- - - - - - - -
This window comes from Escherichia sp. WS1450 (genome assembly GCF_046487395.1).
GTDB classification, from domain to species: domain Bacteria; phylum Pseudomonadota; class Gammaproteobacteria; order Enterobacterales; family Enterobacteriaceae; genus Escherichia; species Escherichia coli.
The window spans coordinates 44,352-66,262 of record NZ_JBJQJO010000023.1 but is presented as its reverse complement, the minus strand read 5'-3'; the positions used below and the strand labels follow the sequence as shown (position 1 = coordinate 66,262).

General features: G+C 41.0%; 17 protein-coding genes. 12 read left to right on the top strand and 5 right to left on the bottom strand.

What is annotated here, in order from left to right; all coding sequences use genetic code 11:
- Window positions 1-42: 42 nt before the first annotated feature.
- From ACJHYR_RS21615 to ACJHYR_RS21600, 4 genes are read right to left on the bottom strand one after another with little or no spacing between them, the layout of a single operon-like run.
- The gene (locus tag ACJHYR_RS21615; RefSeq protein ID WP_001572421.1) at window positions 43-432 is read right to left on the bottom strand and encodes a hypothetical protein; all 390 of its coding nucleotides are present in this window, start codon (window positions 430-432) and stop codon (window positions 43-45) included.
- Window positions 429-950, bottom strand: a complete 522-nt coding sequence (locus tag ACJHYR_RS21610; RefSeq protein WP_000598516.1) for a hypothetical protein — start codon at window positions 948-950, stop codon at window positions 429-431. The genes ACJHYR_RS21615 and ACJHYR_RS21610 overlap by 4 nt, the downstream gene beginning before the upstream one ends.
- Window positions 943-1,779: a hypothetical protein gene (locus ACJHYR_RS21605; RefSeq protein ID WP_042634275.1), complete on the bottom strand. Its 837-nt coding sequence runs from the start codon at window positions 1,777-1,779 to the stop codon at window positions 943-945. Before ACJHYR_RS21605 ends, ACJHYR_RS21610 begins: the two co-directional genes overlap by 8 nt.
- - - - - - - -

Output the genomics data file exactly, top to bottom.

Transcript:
This window comes from Escherichia sp. WS1450 (genome assembly GCF_046487395.1).
GTDB classification, from domain to species: domain Bacteria; phylum Pseudomonadota; class Gammaproteobacteria; order Enterobacterales; family Enterobacteriaceae; genus Escherichia; species Escherichia coli.
The window spans coordinates 44,352-66,262 of record NZ_JBJQJO010000023.1 but is presented as its reverse complement, the minus strand read 5'-3'; the positions used below and the strand labels follow the sequence as shown (position 1 = coordinate 66,262).

General features: G+C 41.0%; 17 protein-coding genes. 12 read left to right on the top strand and 5 right to left on the bottom strand.

What is annotated here, in order from left to right; all coding sequences use genetic code 11:
- Window positions 1-42: 42 nt before the first annotated feature.
- From ACJHYR_RS21615 to ACJHYR_RS21600, 4 genes are read right to left on the bottom strand one after another with little or no spacing between them, the layout of a single operon-like run.
- The gene (locus tag ACJHYR_RS21615; RefSeq protein ID WP_001572421.1) at window positions 43-432 is read right to left on the bottom strand and encodes a hypothetical protein; all 390 of its coding nucleotides are present in this window, start codon (window positions 430-432) and stop codon (window positions 43-45) included.
- Window positions 429-950, bottom strand: a complete 522-nt coding sequence (locus tag ACJHYR_RS21610; RefSeq protein WP_000598516.1) for a hypothetical protein — start codon at window positions 948-950, stop codon at window positions 429-431. The genes ACJHYR_RS21615 and ACJHYR_RS21610 overlap by 4 nt, the downstream gene beginning before the upstream one ends.
- Window positions 943-1,779: a hypothetical protein gene (locus ACJHYR_RS21605; RefSeq protein ID WP_042634275.1), complete on the bottom strand. Its 837-nt coding sequence runs from the start codon at window positions 1,777-1,779 to the stop codon at window positions 943-945. Before ACJHYR_RS21605 ends, ACJHYR_RS21610 begins: the two co-directional genes overlap by 8 nt.